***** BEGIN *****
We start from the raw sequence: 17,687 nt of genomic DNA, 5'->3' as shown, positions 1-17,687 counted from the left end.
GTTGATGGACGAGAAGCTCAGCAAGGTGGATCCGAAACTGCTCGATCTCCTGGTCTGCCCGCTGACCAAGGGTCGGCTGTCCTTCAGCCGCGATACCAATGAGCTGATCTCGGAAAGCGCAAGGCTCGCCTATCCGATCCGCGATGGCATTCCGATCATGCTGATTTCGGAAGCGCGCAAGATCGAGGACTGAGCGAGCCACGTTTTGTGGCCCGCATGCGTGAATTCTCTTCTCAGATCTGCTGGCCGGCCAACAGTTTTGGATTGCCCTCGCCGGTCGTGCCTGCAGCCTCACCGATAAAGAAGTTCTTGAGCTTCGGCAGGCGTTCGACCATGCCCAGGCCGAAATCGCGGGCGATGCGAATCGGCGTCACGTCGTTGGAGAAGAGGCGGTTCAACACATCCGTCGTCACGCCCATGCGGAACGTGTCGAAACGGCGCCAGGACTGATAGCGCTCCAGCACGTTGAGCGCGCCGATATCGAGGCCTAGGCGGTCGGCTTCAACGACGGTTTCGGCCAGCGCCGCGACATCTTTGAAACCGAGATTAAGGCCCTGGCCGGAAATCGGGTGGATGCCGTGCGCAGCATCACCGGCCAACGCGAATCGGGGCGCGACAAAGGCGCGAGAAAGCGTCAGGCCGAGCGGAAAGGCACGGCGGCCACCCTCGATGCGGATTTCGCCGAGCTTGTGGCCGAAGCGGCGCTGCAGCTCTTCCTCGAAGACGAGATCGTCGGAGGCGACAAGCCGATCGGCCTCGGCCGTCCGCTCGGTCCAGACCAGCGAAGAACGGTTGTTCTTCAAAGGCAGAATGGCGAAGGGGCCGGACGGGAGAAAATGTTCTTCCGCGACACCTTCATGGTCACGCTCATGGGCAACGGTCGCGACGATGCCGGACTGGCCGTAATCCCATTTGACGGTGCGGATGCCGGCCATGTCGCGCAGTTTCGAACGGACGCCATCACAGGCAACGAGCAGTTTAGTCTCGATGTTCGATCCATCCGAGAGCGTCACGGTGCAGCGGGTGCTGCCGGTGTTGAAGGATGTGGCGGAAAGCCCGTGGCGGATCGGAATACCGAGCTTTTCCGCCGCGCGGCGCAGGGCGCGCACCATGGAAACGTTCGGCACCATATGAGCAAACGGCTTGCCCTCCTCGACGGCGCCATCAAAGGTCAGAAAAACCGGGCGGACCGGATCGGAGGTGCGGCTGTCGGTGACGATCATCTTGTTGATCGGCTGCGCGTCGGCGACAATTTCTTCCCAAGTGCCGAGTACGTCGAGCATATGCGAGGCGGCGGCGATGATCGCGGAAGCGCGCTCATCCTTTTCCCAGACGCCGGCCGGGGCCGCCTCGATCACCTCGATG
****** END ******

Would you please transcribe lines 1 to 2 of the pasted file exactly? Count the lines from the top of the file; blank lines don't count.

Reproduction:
We start from the raw sequence: 17,687 nt of genomic DNA, 5'->3' as shown, positions 1-17,687 counted from the left end.
GTTGATGGACGAGAAGCTCAGCAAGGTGGATCCGAAACTGCTCGATCTCCTGGTCTGCCCGCTGACCAAGGGTCGGCTGTCCTTCAGCCGCGATACCAATGAGCTGATCTCGGAAAGCGCAAGGCTCGCCTATCCGATCCGCGATGGCATTCCGATCATGCTGATTTCGGAAGCGCGCAAGATCGAGGACTGAGCGAGCCACGTTTTGTGGCCCGCATGCGTGAATTCTCTTCTCAGATCTGCTGGCCGGCCAACAGTTTTGGATTGCCCTCGCCGGTCGTGCCTGCAGCCTCACCGATAAAGAAGTTCTTGAGCTTCGGCAGGCGTTCGACCATGCCCAGGCCGAAATCGCGGGCGATGCGAATCGGCGTCACGTCGTTGGAGAAGAGGCGGTTCAACACATCCGTCGTCACGCCCATGCGGAACGTGTCGAAACGGCGCCAGGACTGATAGCGCTCCAGCACGTTGAGCGCGCCGATATCGAGGCCTAGGCGGTCGGCTTCAACGACGGTTTCGGCCAGCGCCGCGACATCTTTGAAACCGAGATTAAGGCCCTGGCCGGAAATCGGGTGGATGCCGTGCGCAGCATCACCGGCCAACGCGAATCGGGGCGCGACAAAGGCGCGAGAAAGCGTCAGGCCGAGCGGAAAGGCACGGCGGCCACCCTCGATGCGGATTTCGCCGAGCTTGTGGCCGAAGCGGCGCTGCAGCTCTTCCTCGAAGACGAGATCGTCGGAGGCGACAAGCCGATCGGCCTCGGCCGTCCGCTCGGTCCAGACCAGCGAAGAACGGTTGTTCTTCAAAGGCAGAATGGCGAAGGGGCCGGACGGGAGAAAATGTTCTTCCGCGACACCTTCATGGTCACGCTCATGGGCAACGGTCGCGACGATGCCGGACTGGCCGTAATCCCATTTGACGGTGCGGATGCCGGCCATGTCGCGCAGTTTCGAACGGACGCCATCACAGGCAACGAGCAGTTTAGTCTCGATGTTCGATCCATCCGAGAGCGTCACGGTGCAGCGGGTGCTGCCGGTGTTGAAGGATGTGGCGGAAAGCCCGTGGCGGATCGGAATACCGAGCTTTTCCGCCGCGCGGCGCAGGGCGCGCACCATGGAAACGTTCGGCACCATATGAGCAAACGGCTTGCCCTCCTCGACGGCGCCATCAAAGGTCAGAAAAACCGGGCGGACCGGATCGGAGGTGCGGCTGTCGGTGACGATCATCTTGTTGATCGGCTGCGCGTCGGCGACAATTTCTTCCCAAGTGCCGAGTACGTCGAGCATATGCGAGGCGGCGGCGATGATCGCGGAAGCGCGCTCATCCTTTTCCCAGACGCCGGCCGGGGCCGCCTCGATCACCTCGATG